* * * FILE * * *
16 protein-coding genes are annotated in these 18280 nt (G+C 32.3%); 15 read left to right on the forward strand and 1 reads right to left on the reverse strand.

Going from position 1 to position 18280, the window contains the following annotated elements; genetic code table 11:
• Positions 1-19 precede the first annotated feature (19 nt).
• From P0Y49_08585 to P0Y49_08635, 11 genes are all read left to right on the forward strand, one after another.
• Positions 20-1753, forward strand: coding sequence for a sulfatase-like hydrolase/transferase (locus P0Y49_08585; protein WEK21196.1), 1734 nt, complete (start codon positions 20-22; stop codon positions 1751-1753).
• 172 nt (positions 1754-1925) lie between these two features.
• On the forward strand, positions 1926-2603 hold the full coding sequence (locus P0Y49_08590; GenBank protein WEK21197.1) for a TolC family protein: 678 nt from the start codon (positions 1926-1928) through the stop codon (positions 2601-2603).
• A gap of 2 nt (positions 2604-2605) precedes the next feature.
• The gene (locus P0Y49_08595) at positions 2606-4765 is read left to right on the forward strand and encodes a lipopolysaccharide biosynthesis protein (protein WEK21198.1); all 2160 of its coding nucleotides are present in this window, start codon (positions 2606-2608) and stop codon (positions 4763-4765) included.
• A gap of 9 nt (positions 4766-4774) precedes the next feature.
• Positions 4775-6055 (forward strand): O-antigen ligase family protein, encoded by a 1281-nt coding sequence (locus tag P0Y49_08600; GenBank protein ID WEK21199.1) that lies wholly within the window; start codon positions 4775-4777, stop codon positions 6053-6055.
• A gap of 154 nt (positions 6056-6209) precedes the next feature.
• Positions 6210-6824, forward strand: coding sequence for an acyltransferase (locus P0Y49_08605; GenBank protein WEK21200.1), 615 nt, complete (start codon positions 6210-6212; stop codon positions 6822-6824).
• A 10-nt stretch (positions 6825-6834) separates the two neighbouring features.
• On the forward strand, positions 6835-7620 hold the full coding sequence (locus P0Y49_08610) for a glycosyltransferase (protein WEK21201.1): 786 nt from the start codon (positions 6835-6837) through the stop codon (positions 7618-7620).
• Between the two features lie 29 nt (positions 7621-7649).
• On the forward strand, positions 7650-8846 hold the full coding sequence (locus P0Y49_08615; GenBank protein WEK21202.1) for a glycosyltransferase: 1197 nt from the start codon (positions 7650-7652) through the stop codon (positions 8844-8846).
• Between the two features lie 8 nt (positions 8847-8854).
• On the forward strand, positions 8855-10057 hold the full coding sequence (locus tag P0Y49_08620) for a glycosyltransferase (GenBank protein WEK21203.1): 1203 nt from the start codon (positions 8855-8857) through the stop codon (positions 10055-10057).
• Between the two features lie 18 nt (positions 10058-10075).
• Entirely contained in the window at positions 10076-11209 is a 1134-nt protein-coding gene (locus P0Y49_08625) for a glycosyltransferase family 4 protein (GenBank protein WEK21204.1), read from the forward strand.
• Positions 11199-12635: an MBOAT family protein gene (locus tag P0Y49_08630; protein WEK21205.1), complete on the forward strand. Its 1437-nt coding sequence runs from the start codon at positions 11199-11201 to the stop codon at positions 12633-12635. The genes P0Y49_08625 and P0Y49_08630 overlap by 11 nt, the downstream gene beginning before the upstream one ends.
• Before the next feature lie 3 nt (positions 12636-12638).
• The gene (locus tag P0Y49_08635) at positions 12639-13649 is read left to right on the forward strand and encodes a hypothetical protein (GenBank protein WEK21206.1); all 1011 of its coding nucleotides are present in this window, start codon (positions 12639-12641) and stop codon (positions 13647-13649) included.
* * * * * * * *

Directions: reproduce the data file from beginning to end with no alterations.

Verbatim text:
16 protein-coding genes are annotated in these 18280 nt (G+C 32.3%); 15 read left to right on the forward strand and 1 reads right to left on the reverse strand.

Going from position 1 to position 18280, the window contains the following annotated elements; genetic code table 11:
• Positions 1-19 precede the first annotated feature (19 nt).
• From P0Y49_08585 to P0Y49_08635, 11 genes are all read left to right on the forward strand, one after another.
• Positions 20-1753, forward strand: coding sequence for a sulfatase-like hydrolase/transferase (locus P0Y49_08585; protein WEK21196.1), 1734 nt, complete (start codon positions 20-22; stop codon positions 1751-1753).
• 172 nt (positions 1754-1925) lie between these two features.
• On the forward strand, positions 1926-2603 hold the full coding sequence (locus P0Y49_08590; GenBank protein WEK21197.1) for a TolC family protein: 678 nt from the start codon (positions 1926-1928) through the stop codon (positions 2601-2603).
• A gap of 2 nt (positions 2604-2605) precedes the next feature.
• The gene (locus P0Y49_08595) at positions 2606-4765 is read left to right on the forward strand and encodes a lipopolysaccharide biosynthesis protein (protein WEK21198.1); all 2160 of its coding nucleotides are present in this window, start codon (positions 2606-2608) and stop codon (positions 4763-4765) included.
• A gap of 9 nt (positions 4766-4774) precedes the next feature.
• Positions 4775-6055 (forward strand): O-antigen ligase family protein, encoded by a 1281-nt coding sequence (locus tag P0Y49_08600; GenBank protein ID WEK21199.1) that lies wholly within the window; start codon positions 4775-4777, stop codon positions 6053-6055.
• A gap of 154 nt (positions 6056-6209) precedes the next feature.
• Positions 6210-6824, forward strand: coding sequence for an acyltransferase (locus P0Y49_08605; GenBank protein WEK21200.1), 615 nt, complete (start codon positions 6210-6212; stop codon positions 6822-6824).
• A 10-nt stretch (positions 6825-6834) separates the two neighbouring features.
• On the forward strand, positions 6835-7620 hold the full coding sequence (locus P0Y49_08610) for a glycosyltransferase (protein WEK21201.1): 786 nt from the start codon (positions 6835-6837) through the stop codon (positions 7618-7620).
• Between the two features lie 29 nt (positions 7621-7649).
• On the forward strand, positions 7650-8846 hold the full coding sequence (locus P0Y49_08615; GenBank protein WEK21202.1) for a glycosyltransferase: 1197 nt from the start codon (positions 7650-7652) through the stop codon (positions 8844-8846).
• Between the two features lie 8 nt (positions 8847-8854).
• On the forward strand, positions 8855-10057 hold the full coding sequence (locus tag P0Y49_08620) for a glycosyltransferase (GenBank protein WEK21203.1): 1203 nt from the start codon (positions 8855-8857) through the stop codon (positions 10055-10057).
• Between the two features lie 18 nt (positions 10058-10075).
• Entirely contained in the window at positions 10076-11209 is a 1134-nt protein-coding gene (locus P0Y49_08625) for a glycosyltransferase family 4 protein (GenBank protein WEK21204.1), read from the forward strand.
• Positions 11199-12635: an MBOAT family protein gene (locus tag P0Y49_08630; protein WEK21205.1), complete on the forward strand. Its 1437-nt coding sequence runs from the start codon at positions 11199-11201 to the stop codon at positions 12633-12635. The genes P0Y49_08625 and P0Y49_08630 overlap by 11 nt, the downstream gene beginning before the upstream one ends.
• Before the next feature lie 3 nt (positions 12636-12638).
• The gene (locus tag P0Y49_08635) at positions 12639-13649 is read left to right on the forward strand and encodes a hypothetical protein (GenBank protein WEK21206.1); all 1011 of its coding nucleotides are present in this window, start codon (positions 12639-12641) and stop codon (positions 13647-13649) included.